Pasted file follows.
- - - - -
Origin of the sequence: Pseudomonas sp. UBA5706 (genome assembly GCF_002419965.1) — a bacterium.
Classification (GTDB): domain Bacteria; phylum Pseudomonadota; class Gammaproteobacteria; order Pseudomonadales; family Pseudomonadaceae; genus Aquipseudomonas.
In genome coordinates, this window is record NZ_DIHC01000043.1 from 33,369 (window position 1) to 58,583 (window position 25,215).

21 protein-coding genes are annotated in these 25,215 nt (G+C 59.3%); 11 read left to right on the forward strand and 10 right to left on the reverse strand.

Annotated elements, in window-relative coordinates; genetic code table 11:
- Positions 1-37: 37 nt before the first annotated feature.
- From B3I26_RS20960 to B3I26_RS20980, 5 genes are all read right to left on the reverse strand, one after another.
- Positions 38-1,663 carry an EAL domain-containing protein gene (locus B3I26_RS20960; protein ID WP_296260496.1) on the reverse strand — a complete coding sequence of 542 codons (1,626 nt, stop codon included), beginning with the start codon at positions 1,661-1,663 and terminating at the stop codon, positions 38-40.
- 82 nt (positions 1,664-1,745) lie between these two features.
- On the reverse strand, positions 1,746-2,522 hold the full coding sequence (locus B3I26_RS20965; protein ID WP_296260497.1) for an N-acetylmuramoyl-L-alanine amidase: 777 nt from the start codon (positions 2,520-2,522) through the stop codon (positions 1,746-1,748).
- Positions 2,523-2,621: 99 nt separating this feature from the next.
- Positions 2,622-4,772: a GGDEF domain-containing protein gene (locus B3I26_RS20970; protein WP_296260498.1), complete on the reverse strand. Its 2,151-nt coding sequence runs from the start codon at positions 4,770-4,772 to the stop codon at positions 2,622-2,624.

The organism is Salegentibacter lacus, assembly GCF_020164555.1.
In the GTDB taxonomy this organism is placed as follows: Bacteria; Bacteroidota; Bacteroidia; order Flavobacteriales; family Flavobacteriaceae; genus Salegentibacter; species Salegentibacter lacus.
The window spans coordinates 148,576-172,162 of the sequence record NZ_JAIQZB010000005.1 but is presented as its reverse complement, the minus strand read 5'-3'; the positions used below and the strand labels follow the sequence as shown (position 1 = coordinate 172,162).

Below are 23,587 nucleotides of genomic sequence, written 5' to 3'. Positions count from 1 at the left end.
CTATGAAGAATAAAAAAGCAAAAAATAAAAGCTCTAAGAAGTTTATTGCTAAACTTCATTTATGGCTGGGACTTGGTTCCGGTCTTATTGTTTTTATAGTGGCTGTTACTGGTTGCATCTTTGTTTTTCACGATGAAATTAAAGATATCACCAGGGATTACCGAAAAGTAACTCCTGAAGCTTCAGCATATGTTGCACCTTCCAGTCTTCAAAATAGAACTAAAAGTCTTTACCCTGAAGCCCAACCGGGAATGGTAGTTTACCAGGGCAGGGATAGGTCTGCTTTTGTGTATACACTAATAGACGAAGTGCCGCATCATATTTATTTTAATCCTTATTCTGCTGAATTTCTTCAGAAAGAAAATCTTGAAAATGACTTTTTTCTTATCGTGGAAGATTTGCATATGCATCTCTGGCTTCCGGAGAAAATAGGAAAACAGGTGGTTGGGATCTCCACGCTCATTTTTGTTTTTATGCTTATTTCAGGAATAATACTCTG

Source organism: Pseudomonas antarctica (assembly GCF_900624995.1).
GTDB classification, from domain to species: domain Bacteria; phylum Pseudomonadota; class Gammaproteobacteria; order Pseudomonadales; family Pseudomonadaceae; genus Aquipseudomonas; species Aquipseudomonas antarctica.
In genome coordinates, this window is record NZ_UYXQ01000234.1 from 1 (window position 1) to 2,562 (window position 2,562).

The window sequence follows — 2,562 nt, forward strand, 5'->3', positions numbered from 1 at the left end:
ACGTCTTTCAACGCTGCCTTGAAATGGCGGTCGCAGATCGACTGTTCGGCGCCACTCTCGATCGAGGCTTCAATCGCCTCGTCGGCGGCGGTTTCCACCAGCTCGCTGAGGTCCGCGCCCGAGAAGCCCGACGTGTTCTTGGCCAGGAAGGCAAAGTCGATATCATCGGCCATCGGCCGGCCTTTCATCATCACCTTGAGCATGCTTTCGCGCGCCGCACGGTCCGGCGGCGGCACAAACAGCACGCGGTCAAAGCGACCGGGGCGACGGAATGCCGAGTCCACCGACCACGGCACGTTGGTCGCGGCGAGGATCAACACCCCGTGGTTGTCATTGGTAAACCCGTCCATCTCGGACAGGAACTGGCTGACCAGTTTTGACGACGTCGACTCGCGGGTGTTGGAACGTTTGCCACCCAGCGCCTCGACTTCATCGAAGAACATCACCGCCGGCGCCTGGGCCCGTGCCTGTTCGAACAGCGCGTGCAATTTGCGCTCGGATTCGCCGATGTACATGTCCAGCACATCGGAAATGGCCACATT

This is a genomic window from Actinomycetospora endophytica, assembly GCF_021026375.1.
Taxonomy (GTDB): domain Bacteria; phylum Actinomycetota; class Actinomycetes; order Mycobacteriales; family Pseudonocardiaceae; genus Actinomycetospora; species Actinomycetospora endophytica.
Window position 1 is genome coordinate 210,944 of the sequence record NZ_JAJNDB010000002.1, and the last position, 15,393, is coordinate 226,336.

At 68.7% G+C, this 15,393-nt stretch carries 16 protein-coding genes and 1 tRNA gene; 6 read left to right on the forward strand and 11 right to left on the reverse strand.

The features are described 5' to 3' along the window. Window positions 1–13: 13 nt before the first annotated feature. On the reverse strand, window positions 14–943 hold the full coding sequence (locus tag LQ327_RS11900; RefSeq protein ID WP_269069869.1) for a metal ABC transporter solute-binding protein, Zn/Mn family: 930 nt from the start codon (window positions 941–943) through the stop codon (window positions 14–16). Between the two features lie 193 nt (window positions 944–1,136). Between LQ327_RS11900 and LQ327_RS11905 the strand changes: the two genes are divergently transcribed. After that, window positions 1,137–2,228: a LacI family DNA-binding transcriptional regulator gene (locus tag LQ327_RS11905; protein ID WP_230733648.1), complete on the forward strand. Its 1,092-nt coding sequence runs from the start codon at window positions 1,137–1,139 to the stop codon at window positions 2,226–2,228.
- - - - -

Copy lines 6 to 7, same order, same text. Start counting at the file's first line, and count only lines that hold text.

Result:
- Positions 1-37: 37 nt before the first annotated feature.
- From B3I26_RS20960 to B3I26_RS20980, 5 genes are all read right to left on the reverse strand, one after another.